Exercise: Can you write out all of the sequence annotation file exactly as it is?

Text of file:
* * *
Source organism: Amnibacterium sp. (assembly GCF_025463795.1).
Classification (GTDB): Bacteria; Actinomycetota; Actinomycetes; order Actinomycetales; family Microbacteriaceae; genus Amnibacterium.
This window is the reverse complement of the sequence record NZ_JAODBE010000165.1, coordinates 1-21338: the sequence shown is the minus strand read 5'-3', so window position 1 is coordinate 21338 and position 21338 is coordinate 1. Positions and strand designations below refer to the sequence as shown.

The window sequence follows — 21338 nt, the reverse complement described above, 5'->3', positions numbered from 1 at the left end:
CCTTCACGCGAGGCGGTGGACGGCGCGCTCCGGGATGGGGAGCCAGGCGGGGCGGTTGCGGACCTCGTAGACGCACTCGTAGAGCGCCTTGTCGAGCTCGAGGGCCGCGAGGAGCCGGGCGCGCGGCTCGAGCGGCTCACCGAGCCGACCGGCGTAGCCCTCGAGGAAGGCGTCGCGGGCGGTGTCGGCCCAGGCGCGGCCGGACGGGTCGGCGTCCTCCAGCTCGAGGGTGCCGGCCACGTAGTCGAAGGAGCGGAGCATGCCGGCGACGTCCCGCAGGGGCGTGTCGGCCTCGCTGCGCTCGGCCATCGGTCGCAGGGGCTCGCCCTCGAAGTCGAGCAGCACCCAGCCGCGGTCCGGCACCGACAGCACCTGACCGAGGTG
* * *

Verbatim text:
Source organism: Amnibacterium sp. (assembly GCF_025463795.1).
Classification (GTDB): Bacteria; Actinomycetota; Actinomycetes; order Actinomycetales; family Microbacteriaceae; genus Amnibacterium.
This window is the reverse complement of the sequence record NZ_JAODBE010000165.1, coordinates 1-21338: the sequence shown is the minus strand read 5'-3', so window position 1 is coordinate 21338 and position 21338 is coordinate 1. Positions and strand designations below refer to the sequence as shown.

The window sequence follows — 21338 nt, the reverse complement described above, 5'->3', positions numbered from 1 at the left end:
CCTTCACGCGAGGCGGTGGACGGCGCGCTCCGGGATGGGGAGCCAGGCGGGGCGGTTGCGGACCTCGTAGACGCACTCGTAGAGCGCCTTGTCGAGCTCGAGGGCCGCGAGGAGCCGGGCGCGCGGCTCGAGCGGCTCACCGAGCCGACCGGCGTAGCCCTCGAGGAAGGCGTCGCGGGCGGTGTCGGCCCAGGCGCGGCCGGACGGGTCGGCGTCCTCCAGCTCGAGGGTGCCGGCCACGTAGTCGAAGGAGCGGAGCATGCCGGCGACGTCCCGCAGGGGCGTGTCGGCCTCGCTGCGCTCGGCCATCGGTCGCAGGGGCTCGCCCTCGAAGTCGAGCAGCACCCAGCCGCGGTCCGGCACCGACAGCACCTGACCGAGGTG